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Posted on March 15, 2013

Charging mobile phones via a text message

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In recent years mobile phone communication has been a major contributor to economic growth in developing countries but its spread has been hindered by limited charging options for the 650 million off-grid mobile phone users who have network access.
Many millions of people at the bottom of the economic pyramid are expected to acquire mobile phones, greatly benefiting their lives, business activities and access to information. However, most of these new subscribers will not have direct access to electricity.
To tackle this problem the Buffalo Project has created a unit which consists of a portable micro generator which has been developed to provide a new service: on-demand mobile electricity. Mobile phones are charged via a solar-powered cellphone charging station which can only be activated through a text message. A customer sends a text messag to the device, once the message is received an LED socket on the battery lights up, indicating that it is ready to charge a phone. At the Konokoyi coffee cooperative in Uganda, each text message allows a phone to be charged for 1.5 hours. A fully charged Buffalo Grid unit can last for three days, has up to 10 charging points and charges 30 to 50 phones a day.
This innovation will fill the gap between existing single-charge solar units and more costly mini power station schemes in developing countries. Creating employment while producing electricity, this is an opportunity to make a major social and economic impact through mutually beneficial commerce.
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Mobile phone usage is a major contributor to economic growth in Africa. Having an operational phone means access to services such as m-banking, water point mapping, and many other successful mobile services that have improved banking, health and farming in Africa.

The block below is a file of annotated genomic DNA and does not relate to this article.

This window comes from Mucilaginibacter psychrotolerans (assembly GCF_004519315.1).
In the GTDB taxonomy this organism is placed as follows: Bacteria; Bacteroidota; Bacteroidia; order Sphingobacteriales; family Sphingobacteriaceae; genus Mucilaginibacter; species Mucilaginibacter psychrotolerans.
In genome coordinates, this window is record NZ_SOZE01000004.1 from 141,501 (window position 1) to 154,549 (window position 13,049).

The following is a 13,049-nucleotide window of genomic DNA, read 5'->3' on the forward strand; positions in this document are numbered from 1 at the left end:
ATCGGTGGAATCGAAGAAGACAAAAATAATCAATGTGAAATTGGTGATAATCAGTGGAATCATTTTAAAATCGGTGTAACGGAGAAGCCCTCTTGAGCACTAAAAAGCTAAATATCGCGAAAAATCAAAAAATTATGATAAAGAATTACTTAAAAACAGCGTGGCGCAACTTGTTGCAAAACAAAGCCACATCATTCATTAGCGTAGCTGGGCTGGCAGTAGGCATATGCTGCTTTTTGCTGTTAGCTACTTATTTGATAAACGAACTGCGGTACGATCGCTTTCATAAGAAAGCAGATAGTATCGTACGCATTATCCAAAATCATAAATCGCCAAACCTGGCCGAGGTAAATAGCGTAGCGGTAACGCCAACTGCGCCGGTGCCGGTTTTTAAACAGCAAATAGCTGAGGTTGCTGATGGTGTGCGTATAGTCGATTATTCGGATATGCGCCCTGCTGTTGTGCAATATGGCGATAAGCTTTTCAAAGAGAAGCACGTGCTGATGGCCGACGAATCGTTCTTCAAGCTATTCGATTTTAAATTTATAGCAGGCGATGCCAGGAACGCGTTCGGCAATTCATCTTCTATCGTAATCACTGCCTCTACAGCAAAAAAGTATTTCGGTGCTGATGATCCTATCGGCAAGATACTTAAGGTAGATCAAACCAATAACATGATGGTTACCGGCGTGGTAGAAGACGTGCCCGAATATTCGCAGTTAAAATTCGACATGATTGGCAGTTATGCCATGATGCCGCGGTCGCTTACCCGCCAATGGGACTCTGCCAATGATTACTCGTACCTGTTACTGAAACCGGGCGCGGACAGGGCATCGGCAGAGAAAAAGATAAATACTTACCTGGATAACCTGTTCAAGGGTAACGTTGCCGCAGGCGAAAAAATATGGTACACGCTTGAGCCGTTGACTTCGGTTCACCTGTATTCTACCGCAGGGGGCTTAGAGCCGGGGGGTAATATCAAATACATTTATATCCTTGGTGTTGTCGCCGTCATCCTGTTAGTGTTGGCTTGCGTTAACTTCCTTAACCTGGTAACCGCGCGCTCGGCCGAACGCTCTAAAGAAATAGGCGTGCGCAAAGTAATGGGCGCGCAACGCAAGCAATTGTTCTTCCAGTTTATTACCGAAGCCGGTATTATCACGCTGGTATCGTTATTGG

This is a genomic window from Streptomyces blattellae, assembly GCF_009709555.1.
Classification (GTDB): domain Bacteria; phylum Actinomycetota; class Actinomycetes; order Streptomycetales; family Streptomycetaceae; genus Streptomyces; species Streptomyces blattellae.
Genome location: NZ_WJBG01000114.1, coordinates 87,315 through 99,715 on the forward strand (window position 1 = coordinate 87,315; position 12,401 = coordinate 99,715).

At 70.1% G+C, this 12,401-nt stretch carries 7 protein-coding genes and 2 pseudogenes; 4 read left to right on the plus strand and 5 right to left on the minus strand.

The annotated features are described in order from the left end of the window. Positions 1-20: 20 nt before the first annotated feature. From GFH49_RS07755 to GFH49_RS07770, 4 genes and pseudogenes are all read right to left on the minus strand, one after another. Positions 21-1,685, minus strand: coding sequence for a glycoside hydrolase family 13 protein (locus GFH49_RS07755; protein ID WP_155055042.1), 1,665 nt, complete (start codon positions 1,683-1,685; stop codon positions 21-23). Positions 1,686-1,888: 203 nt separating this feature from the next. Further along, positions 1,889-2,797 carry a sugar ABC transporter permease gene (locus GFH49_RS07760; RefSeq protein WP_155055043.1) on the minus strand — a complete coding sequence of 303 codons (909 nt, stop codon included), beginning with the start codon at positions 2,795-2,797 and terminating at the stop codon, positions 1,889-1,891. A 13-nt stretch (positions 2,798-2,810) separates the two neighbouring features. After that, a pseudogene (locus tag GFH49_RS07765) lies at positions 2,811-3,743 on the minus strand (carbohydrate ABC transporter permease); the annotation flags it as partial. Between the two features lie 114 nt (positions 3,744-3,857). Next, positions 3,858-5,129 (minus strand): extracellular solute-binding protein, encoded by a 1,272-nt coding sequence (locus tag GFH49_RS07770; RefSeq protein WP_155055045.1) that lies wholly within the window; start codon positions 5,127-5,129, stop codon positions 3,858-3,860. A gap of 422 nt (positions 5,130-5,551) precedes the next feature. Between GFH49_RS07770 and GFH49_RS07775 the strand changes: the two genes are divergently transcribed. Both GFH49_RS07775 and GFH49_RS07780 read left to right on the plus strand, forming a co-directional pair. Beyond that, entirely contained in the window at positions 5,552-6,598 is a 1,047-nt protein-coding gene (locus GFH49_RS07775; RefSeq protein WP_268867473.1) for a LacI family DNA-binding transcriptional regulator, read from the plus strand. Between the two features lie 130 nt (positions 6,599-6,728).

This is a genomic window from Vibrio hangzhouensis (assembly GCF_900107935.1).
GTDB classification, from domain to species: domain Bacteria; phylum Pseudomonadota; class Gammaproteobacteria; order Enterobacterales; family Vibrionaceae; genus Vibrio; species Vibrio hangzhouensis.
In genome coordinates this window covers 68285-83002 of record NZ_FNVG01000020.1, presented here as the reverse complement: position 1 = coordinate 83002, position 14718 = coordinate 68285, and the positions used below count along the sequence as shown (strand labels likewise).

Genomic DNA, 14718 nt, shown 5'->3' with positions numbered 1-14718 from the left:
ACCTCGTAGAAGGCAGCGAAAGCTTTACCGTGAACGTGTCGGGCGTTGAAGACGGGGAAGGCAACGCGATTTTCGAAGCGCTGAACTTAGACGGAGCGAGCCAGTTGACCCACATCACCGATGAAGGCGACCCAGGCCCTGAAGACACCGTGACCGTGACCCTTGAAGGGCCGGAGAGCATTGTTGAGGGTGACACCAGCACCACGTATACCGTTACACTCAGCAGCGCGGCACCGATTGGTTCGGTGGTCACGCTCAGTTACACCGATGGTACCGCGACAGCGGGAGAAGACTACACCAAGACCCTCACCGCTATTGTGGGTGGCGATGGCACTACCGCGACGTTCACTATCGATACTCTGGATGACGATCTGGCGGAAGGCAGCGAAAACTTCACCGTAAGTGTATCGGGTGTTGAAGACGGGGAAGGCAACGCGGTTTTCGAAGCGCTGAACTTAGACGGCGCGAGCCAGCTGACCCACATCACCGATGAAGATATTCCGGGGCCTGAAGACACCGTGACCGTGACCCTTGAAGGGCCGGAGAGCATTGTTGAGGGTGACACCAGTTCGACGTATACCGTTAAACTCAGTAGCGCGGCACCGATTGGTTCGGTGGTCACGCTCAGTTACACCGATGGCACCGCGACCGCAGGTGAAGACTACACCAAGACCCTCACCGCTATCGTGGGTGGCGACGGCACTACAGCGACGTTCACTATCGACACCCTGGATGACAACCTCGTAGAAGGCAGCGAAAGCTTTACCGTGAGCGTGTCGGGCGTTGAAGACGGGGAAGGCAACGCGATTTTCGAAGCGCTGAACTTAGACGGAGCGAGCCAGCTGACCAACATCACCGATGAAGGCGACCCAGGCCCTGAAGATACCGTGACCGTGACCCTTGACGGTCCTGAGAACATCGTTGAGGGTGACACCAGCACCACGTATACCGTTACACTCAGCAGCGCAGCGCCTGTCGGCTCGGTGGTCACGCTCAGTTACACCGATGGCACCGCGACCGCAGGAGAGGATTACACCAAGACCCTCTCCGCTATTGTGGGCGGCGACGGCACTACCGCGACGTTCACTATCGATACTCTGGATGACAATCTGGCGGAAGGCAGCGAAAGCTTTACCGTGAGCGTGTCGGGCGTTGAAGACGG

In addition to this, Buffalo provides environmental benefits through supplying zero CO2 power which translates into increased access to safe lighting, reducing respiratory complaints and indirectly tackles other problems such as the one created by kerosene lamps that claim the lives of 1.5 million people each year, over half of which are under the age of five. Having safe lighting also means that people can be more productive through the dark hours, allowing children to study for longer.
In Spring 2011, the Buffalo research team spent two weeks in Uganda testing early prototypes of the Buffalo charging station. This was followed by a further two weeks of research in Ghana.
In Uganda only 4% of its territory is covered by grid electricity and even in those places with access to the grid people have generators, as this grid power is quite unreliable. There is a large mobile phone penetration across the whole economic pyramid and many people have more than one phone, swapping from sim card to sim card according to their needs. People with really low income, living from the land in remote villages would rely on their phones to sell their crops and in more personal ways, people would give each other "miscalls" as a way of saying "Hi, thinking of you".
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Uganda suffers from serious unemployment and local newspaper "The Monitor" claims that for every 400 000 youngsters at working age, there are only 8 000 jobs available. Uganda represented the perfect environment for the Buffalo Unit to start to make a difference. The unit is not only a source of power, it is a source of income and employment to the small entrepreneur.
Ghana, like many other parts of Africa has been changed by mobile phones. Millions of mobile phones and billions of airtime minutes are just the start of the African tech revolution. Mobile phones are transitioning the cash based economy of these nations to a m-banking economy and are offering new health services and farming services. Mobile phones are improving life in Africa at many levels.
But the same problem remains; electricity supply is the biggest infrastructure challenge in Ghana and while mobile phone penetration is increasing by the day the electrical infrastructure is delayed by decades.
The initial trials demonstrated huge demand for Buffalo's solution. They also provided very valuable market research and insight.
Source and top image: Buffalo Grid